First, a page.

Climbing to 5,000 feet at 110 kias, the DA62 maintained a 1,450 fpm rate of climb at our midweight with two on board and half fuel. Accelerating to a cruise climb speed of 128 kias produced a 1,200 fpm rate through 8,000 feet. That’s when I asked my host in the right seat, Diamond Aircraft director of flight operations Martin Scherrer, for a demonstration of the DA62’s single-engine performance. Still climbing, at his direction I flicked off the left engine master switch (the left is the critical engine in the DA62). The propeller immediately stopped, automatically feathering as it did so.
The airplane lurched left as a result of loss of thrust on that side, and I instinctively raised the left wing, stepped on the rudder, and then dialed in rudder trim to compensate. After that, the airplane was as easy to fly on one engine as on two. Earning a multiengine rating in a DA62 with its two power levers (opposed to the usual six levers found in most piston twins) would almost be cheating, I decided. I let the speed come back to the 87-knot blue line (single-engine best rate-of-climb airspeed) and was impressed to see us still climbing at 450 fpm.
Next I wanted to evaluate the DA62’s cruise performance to see if this really is a 200-knot airplane as Dries originally envisioned. I leveled off at 14,000 feet with the throttles pushed full forward to max continuous power of 95 percent and let the speed build. On this day, slightly warmer than standard and a little lower than optimal, I managed to coax 195 ktas from those twin AE330s while burning 18.6 gph. Hitting 200 knots in a Beech Baron in similar conditions would result in a fuel consumption of around 30 gph, so I wasn’t terribly disappointed with the results I was seeing.
I tried out a variety of power settings and found what I considered a sweet spot at 60 percent power showing 170 ktas and 11.8 gph fuel consumption. After heading lower and trying a series of steep turns and power-on and -off stalls (which were, predictably, nonevents with nothing more dramatic than a slight wing drop in the stalls), I shut down the right engine for some engine-out maneuvering. Here’s where the economy really improved. Loafing along at 100 knots in level flight we were showing a fuel burn of an eye-popping 3.6 gph. I did a quick mental calculation and realized that, even with less than half fuel on board, at this rate our flight endurance would still be more than 11 hours.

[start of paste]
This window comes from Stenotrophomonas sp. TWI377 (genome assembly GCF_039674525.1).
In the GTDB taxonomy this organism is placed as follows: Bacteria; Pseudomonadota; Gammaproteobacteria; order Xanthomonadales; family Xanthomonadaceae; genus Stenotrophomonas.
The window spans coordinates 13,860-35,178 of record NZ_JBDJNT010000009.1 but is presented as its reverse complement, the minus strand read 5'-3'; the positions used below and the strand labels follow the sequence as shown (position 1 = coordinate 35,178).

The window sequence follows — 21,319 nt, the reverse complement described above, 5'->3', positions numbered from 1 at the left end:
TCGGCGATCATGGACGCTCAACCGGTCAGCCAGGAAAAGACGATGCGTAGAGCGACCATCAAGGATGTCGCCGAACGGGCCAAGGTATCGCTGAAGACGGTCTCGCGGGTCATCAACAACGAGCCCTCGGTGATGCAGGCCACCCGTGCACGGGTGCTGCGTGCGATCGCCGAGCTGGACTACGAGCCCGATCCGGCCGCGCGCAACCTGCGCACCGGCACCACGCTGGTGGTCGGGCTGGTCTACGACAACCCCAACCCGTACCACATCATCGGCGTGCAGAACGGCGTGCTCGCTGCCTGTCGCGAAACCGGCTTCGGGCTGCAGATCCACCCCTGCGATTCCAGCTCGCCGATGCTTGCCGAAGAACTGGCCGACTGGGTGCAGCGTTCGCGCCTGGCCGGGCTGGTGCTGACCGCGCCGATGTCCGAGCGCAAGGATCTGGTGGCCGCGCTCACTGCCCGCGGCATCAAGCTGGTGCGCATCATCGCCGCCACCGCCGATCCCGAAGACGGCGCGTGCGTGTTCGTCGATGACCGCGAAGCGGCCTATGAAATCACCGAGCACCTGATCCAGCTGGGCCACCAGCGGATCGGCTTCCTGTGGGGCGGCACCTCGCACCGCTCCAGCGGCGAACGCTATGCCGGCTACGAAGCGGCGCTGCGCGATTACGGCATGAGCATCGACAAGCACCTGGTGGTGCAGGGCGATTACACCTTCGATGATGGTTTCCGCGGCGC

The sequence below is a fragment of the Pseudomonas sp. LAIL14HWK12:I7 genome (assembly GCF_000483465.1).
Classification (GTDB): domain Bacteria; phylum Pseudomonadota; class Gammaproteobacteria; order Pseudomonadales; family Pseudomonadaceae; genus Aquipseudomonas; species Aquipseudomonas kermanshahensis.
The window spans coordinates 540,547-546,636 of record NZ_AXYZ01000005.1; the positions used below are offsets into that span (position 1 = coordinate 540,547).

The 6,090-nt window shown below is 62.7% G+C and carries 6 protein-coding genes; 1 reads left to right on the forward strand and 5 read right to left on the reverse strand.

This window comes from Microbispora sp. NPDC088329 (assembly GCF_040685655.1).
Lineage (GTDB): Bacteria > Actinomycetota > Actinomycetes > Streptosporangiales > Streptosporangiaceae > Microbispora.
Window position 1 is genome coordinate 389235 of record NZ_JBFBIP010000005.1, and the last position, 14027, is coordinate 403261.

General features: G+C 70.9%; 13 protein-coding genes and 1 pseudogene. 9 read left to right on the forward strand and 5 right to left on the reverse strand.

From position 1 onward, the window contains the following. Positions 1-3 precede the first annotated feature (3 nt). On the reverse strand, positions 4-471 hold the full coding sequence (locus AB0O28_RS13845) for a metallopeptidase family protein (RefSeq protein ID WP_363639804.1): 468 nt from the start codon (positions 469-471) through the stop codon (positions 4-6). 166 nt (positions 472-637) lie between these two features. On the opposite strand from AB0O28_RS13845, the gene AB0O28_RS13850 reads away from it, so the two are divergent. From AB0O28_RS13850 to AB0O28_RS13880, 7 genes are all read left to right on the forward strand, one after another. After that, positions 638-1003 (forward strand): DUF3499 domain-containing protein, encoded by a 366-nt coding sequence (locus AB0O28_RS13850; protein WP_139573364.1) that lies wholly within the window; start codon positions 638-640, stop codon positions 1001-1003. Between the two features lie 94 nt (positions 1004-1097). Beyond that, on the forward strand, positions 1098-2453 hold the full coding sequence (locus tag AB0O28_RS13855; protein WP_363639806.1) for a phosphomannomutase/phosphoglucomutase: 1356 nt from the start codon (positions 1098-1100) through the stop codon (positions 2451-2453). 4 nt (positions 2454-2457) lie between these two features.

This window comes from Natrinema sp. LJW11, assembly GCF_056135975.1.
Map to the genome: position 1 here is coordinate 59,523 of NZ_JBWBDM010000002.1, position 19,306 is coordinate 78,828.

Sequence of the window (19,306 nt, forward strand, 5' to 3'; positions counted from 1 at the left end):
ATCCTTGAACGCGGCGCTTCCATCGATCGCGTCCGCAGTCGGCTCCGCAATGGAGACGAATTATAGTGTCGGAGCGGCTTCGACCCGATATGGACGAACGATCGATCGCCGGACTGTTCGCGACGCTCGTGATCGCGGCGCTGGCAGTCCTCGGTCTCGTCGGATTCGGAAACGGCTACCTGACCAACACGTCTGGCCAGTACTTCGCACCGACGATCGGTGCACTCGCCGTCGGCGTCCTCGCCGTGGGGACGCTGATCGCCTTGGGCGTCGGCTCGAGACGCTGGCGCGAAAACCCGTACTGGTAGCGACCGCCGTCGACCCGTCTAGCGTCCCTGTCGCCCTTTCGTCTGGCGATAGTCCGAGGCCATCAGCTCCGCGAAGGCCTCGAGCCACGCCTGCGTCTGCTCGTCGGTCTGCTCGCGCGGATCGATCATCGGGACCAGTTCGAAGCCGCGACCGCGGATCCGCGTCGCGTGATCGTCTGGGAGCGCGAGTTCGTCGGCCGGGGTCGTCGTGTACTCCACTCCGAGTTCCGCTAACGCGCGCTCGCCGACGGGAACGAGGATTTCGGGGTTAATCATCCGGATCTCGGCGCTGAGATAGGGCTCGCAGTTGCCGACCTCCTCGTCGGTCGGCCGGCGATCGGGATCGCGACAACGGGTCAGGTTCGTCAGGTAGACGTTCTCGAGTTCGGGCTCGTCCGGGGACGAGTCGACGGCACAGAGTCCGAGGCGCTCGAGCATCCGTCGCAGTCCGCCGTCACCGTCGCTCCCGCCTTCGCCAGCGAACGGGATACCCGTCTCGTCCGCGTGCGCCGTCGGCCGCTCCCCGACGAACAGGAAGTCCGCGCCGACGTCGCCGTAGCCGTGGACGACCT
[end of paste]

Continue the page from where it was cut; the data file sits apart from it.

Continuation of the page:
There would be virtually no way to stave off boredom on such a long flight, in part because the pilot doesn’t have much to do in the DA62 in cruise. By design, pilot workload is low in all flight regimes, something I think nonprofessionals will come to greatly appreciate. Even performing aerial engine restarts is an almost total no-brainer for the pilot. The single-lever power controls don’t require any special adjustments, meaning all the pilot has to worry about is maintaining the proper airspeed so the prop will windmill back to life when the engine master is switched back on.
In fact, fitted as it is with the latest generation of Garmin G1000 avionics with synthetic-vision technology (SVT) and electronic stability and protection (ESP), plus a three-axis Garmin GFC 700 autopilot and GWX 70 weather radar, there’s an argument to be made that the DA62 is the among the most capable and easiest-to-fly piston airplanes ever produced. It’s a 21st century technological marvel wrapped in a slippery and sensual carbon-fiber package.